The march higher in bonds took a bold step forward last week as the 10-year Treasury yield dropped below 2.5% briefly, the low end of a multi-month yield range. Bond strength came amid little to no news, making the most recent run-up in bond prices peculiar but similar to other bouts of strength over the past two months.
Last week’s gains have pushed the Barclays Aggregate Bond Index up near 4% year to date through the end of May 2014. There have been multiple drivers of the bond market rally, which we highlighted in the May 6, 2014, Bond Market Perspectives: The New Conundrum. Most are generally still impacting the market even though June has begun on a soft note.
Two drivers have had a particularly strong influence as of late: investor positioning and changing expectations of the Federal Reserve (Fed).
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Irrepressible Bonds: Positioning
The expectation of stronger economic growth and a Fed that is slowly moving toward raising interest rates fostered expectations of rising bond yields and lower prices. Institutional investors, such as hedge funds, had placed bets on lower prices, known as short selling. However, as bond prices have increased, leading to losses on short positions, investors have had to scramble to buy back bonds, pushing prices higher in the process. Timing of such flows is difficult to anticipate but helps to explain bond strength on days without significant news or even in the face of strong economic data, which would normally pressure prices higher.
The strength in bonds can also force the hand of some investors who were underinvested in bonds overall or overinvested in short-term bonds. Investors who are underinvested in bonds or who positioned portfolios to have less interest rate sensitivity relative to the broad market see smaller gains in their portfolios as bond prices rise. When bond strength becomes extended, investors often buy longer-term bonds for fear of missing out on additional bond price gains. Such buying can create additional momentum for the bond market.
Significant short covering in the Treasury market last week may help explain a spike lower in yields in the absence of news. Net short positions in 10-year futures declined to a near neutral level of 19,000 contracts for the week ending May 27, 2014, versus a prior net short of 97,000 [Figure 1]. The reversal in short positions was one of the largest weekly moves of the past few years according to Commodities Futures Trading Commission (CFTC) data. While certainly not the only driver of yields year to date, offside positioning has helped drive bond prices particularly in April and May 2014. Positioning is much more balanced now, suggesting short-covering momentum may fade.
Changing market expectations of how high the Fed may ultimately raise interest rates has been a theme over the second half of May. The Fed’s economic projections include a forecast of the long-term “neutral” target fed funds rate. This projection reflects where Fed members estimate the target fed funds rate would rest in a neutral environment and is currently estimated at 4%. But investors have questioned whether the economy could withstand such a short-term borrowing rate and whether the target fed funds rate may rest at 2% or 3%, for example, rather than 4%.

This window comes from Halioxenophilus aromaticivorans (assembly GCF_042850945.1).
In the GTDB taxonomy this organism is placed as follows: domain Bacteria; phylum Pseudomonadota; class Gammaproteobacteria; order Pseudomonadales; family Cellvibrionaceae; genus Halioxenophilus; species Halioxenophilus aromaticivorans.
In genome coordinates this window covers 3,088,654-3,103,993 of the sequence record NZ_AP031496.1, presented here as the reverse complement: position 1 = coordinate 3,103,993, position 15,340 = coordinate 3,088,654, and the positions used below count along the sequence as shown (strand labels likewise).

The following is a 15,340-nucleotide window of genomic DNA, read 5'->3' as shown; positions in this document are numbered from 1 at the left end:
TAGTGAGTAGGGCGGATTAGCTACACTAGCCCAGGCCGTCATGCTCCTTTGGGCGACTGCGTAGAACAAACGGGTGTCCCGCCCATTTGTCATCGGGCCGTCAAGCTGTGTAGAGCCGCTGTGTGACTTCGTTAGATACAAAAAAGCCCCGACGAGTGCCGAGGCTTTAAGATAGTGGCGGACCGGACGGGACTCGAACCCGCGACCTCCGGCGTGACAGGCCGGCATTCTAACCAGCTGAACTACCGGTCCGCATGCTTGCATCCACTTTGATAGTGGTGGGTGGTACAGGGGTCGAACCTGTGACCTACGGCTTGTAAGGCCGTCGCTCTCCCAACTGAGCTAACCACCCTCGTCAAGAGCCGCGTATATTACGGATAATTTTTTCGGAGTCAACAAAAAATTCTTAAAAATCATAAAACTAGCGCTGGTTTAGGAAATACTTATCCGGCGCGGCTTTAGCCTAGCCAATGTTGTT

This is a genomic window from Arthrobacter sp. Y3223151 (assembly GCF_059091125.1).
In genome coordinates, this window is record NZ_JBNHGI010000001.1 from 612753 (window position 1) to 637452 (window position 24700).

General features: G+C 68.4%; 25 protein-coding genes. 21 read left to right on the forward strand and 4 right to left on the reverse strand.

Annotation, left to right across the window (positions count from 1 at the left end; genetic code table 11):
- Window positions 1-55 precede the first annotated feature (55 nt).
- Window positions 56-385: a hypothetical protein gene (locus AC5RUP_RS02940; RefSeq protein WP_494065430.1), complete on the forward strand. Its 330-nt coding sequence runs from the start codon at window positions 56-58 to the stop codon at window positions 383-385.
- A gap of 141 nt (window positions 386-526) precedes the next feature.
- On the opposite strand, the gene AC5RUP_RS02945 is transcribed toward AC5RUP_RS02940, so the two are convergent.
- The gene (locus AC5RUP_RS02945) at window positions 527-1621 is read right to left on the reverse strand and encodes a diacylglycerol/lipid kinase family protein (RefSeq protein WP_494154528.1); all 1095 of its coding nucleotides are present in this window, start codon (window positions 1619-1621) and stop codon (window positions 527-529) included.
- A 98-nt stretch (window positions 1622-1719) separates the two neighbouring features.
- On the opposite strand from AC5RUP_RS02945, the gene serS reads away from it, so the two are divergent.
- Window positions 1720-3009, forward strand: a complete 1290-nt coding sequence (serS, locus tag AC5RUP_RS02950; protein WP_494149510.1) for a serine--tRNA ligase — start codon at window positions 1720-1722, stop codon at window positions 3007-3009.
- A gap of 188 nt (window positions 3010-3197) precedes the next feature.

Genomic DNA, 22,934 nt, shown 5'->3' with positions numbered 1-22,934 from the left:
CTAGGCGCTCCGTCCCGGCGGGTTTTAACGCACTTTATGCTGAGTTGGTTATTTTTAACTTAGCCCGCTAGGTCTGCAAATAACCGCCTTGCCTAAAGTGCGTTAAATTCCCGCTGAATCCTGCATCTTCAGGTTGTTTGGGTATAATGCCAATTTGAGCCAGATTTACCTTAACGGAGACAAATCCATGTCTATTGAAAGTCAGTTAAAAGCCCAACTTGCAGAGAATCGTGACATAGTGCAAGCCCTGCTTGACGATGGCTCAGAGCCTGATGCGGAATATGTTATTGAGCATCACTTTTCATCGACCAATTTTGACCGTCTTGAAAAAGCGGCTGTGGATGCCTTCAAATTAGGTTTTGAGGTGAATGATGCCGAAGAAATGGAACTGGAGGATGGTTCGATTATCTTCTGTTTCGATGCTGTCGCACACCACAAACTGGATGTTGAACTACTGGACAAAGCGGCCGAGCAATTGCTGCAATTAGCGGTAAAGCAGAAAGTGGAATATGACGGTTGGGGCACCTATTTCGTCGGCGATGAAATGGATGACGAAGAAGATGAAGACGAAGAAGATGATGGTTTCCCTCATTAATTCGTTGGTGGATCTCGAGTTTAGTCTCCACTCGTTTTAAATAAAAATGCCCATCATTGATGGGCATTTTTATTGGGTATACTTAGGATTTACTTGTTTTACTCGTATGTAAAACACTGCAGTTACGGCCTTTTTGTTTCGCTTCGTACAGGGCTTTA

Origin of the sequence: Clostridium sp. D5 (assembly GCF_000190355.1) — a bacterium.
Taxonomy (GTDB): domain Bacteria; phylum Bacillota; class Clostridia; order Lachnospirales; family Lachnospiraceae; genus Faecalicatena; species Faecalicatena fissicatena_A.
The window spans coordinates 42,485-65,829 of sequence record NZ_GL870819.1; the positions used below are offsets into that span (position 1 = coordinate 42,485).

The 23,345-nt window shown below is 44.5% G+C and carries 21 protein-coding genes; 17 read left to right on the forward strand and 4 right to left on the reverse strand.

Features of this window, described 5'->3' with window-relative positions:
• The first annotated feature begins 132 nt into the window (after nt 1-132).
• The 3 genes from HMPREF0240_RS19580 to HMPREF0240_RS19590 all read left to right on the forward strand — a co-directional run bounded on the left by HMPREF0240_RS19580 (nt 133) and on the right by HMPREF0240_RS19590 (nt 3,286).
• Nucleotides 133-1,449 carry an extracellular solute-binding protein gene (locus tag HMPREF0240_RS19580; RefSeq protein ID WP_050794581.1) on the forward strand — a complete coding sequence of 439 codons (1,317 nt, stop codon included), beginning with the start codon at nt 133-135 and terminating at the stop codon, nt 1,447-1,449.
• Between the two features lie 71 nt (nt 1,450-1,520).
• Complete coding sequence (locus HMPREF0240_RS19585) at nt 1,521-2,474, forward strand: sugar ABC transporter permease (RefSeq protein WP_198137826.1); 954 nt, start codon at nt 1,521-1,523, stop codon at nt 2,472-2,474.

Public comments from current and past Fed officials have supported the theory that the target fed funds rate may not rise as high as 4%. Recently, New York Fed President Bill Dudley stated that the target fed funds rate will likely rest “well below” 4.25%, especially if inflation remains subdued. Former Fed Chairman Ben Bernanke stated at a recent dinner event that he does not expect to see a 4% target fed funds rate in his lifetime.
If short-term rates do not rise as much as projected by the Fed, then it follows that current intermediate- and long-term yields need not rise as high in response, and longer-term Treasury yields may be more attractive.
However, yields should still be higher even using this analysis. Over the long term, the 10-year Treasury yield has averaged 1.2% more than the target fed funds rate. Adding 1.2% to a 2% target fed funds rate would equate to a 3.2% 10-year Treasury yield, while a 3% target fed funds rate would equate to a 4.2% 10-year Treasury yield. These are hypothetical examples but still show how future bond yields may likely be higher than today’s rates. Granted interest rates may not rise as high, which may reduce risk for bond investors, but they are still likely moving higher as the Fed normalizes policy.
A lower fed funds rate implies longer-term bond yields may not rise as high, but the headwind of rising interest rates is not eliminated. A very low return environment for bond investors still remains. In our view, the bond market has priced in a lot of the good news about a friendly Fed. Market rate hike expectations are very benign [Figure 2].
Unbalanced investor positioning may have run its course, and investor expectations about the Fed may be as good as it gets. An announcement of steps to further boost economic growth by the European Central Bank this week coupled with improving domestic economic data may begin to turn the tide on an irrepressible bond market this year.
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The Fed funds rate is the interest rate on loans by the Fed to banks to meet reserve requirements.
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